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Bert van Wee: Abstract and background reading

Title image Bert van WeeSHORT ABSTACT:
In this lecture I argue that we need a next generation of LUTI models that model trends such as peak car; decline in population, shops, services, etc., impact of information and communications technology (ICT) on activity patterns and travel, cycling policies, and maybe also pandemics like COVID19. The current generation of LUTI models cannot adequately answer the policy questions raised by these trends.

READ MORE: To support decision making in the area of the transport and land-use system Land use transport interaction (LUTI) models have been developed during the past three decades. These models are often developed to model the interaction between the land use and transport systems for relatively large-scale spatial developments, like new residential or office areas, new main roads, or railway lines. The models are an alternative for the traditional four step transport models that do not assume the transport and the land use system to interact. The added value of these models has been shown, the most important advantage being that they show that the transport system, or more specifically transport infrastructure changes, influence land use. In this lecture, based on a journal paper published in the Journal of Transport and Land Use, I argue that we need a next generation of LUTI models that model trends such as peak car; decline in population, shops, services, etc.; impact of information and communications technology (ICT) on activity patterns and travel, cycling policies, and maybe also pandemics like COVID19. The current generation of LUTI models cannot adequately answer the policy questions raised by these trends. However, a major problem is that the future of these trends is uncertain, and we lack empirical research into the dynamics between these trends and their wider impact on land use and transport systems. Nevertheless, LUTI models can, by utilizing what-if calculations, help explore future trends and their implications. Other challenges for LUTI models include the calculation of a wider set of accessibility indicators, the inclusion of interactions between key actors in the transport and land-use system—serious gaming may prove a useful way to explore these interactions—and the development of dynamic visualizations. The paper on which this lecture is based, is only “a” view and is one that could be contested. So the aim is more to discuss the future of LUTI models, than to give a stale mate for what should be done.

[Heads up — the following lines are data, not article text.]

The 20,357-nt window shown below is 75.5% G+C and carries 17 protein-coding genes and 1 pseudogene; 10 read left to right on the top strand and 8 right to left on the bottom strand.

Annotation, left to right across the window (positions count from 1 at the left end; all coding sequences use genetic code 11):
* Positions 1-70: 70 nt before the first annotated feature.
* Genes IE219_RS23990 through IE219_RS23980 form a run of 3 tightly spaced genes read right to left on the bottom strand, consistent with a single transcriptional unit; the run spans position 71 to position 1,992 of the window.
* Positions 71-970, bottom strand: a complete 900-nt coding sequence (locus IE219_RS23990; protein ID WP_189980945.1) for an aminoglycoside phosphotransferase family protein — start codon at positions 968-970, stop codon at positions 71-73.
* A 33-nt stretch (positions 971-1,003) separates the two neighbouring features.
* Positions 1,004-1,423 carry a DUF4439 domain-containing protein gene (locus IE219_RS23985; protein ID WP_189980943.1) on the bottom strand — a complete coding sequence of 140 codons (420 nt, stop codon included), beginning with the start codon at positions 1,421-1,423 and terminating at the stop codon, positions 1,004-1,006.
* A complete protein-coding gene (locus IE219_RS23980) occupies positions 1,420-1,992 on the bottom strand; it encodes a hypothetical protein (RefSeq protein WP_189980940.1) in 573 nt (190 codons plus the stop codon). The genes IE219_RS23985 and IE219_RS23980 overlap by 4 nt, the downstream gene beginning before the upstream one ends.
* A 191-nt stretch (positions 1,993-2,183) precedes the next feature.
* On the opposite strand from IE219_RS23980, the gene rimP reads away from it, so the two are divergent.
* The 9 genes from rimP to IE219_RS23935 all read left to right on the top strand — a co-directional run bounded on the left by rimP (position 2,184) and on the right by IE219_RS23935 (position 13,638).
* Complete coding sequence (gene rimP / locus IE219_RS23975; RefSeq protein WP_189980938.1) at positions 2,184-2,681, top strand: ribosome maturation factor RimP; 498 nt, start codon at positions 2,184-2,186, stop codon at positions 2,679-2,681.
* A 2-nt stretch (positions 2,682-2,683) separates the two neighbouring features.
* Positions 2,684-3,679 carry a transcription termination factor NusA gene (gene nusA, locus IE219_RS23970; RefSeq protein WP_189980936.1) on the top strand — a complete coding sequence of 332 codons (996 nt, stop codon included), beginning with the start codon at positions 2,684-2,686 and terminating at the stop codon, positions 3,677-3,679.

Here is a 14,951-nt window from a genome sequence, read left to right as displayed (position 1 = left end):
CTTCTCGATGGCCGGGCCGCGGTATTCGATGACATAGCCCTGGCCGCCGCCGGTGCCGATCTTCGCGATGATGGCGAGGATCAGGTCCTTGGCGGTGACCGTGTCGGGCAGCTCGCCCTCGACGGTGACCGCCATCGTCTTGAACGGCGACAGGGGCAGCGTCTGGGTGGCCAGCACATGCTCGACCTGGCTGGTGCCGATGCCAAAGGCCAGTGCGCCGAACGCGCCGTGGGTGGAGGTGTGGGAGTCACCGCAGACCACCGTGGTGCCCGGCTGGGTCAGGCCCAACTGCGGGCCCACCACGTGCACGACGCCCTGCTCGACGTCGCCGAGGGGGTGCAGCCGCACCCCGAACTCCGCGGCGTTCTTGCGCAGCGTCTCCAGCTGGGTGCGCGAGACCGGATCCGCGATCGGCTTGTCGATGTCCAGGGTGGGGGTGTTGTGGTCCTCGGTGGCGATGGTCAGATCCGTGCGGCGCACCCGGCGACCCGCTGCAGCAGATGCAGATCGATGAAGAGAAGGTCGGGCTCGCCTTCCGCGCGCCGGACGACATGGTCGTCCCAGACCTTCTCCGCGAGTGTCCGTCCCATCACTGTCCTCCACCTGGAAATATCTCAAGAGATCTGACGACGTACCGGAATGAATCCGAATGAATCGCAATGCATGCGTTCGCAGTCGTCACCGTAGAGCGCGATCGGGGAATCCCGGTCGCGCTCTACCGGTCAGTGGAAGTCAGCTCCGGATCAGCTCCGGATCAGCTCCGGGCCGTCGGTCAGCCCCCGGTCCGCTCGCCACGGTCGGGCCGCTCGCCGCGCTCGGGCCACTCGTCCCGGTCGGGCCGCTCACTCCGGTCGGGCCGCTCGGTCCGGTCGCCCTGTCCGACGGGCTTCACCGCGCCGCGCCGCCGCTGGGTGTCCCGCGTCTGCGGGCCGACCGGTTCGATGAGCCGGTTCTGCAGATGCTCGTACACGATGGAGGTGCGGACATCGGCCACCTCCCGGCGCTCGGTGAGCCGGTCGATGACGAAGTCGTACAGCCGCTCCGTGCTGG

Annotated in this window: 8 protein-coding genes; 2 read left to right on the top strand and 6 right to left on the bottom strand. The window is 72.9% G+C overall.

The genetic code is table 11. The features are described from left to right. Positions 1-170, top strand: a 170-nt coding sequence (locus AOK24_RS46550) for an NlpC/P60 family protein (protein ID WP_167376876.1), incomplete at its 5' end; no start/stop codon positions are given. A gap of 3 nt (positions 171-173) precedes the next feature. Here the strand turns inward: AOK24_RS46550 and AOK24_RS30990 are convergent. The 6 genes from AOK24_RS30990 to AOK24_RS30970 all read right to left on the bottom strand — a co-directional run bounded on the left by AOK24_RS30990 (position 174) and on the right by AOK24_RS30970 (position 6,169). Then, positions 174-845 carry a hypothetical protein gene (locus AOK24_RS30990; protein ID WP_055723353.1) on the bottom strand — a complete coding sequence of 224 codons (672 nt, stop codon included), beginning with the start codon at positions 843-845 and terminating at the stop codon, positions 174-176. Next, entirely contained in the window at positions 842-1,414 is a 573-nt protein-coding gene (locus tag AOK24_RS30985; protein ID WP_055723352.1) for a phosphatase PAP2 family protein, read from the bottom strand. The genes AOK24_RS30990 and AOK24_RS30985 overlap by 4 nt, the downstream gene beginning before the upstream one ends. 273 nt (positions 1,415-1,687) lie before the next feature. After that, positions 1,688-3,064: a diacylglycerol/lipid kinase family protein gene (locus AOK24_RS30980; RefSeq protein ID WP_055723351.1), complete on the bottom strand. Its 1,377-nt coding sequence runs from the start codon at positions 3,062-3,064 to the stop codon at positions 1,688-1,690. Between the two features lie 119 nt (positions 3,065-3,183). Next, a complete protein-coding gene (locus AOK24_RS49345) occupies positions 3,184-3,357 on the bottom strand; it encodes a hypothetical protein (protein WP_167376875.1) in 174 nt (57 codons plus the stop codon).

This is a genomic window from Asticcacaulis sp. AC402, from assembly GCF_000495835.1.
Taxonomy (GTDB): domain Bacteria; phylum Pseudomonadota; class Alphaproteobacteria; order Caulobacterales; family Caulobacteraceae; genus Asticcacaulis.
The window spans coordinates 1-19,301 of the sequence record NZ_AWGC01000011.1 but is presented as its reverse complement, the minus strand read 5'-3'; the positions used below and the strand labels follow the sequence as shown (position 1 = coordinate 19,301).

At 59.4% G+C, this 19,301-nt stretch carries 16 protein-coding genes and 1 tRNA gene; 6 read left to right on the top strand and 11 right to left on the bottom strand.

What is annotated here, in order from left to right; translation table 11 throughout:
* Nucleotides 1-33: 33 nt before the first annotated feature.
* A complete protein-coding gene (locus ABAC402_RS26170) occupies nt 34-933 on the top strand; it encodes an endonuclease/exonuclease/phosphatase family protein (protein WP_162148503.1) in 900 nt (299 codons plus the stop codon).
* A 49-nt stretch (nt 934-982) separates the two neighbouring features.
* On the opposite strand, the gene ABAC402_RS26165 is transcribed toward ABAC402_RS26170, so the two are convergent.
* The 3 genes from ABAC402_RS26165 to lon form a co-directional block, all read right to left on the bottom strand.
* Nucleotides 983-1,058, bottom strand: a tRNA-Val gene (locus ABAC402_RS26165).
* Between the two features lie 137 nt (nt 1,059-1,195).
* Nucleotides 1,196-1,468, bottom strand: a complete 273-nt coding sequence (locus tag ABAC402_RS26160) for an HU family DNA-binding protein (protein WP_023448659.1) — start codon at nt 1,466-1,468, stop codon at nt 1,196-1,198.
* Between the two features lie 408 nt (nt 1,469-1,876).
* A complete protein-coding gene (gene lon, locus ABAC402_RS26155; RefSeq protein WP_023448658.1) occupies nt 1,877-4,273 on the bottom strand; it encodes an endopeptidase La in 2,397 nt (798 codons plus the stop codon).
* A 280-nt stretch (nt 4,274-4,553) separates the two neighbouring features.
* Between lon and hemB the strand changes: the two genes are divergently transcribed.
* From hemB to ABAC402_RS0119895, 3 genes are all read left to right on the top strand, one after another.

BACKGROUND READING: Bert’s paper ‘Viewpoint: Toward a new generation of land use transport interaction models’ is available at https://www.jtlu.org/index.php/jtlu/article/view/611.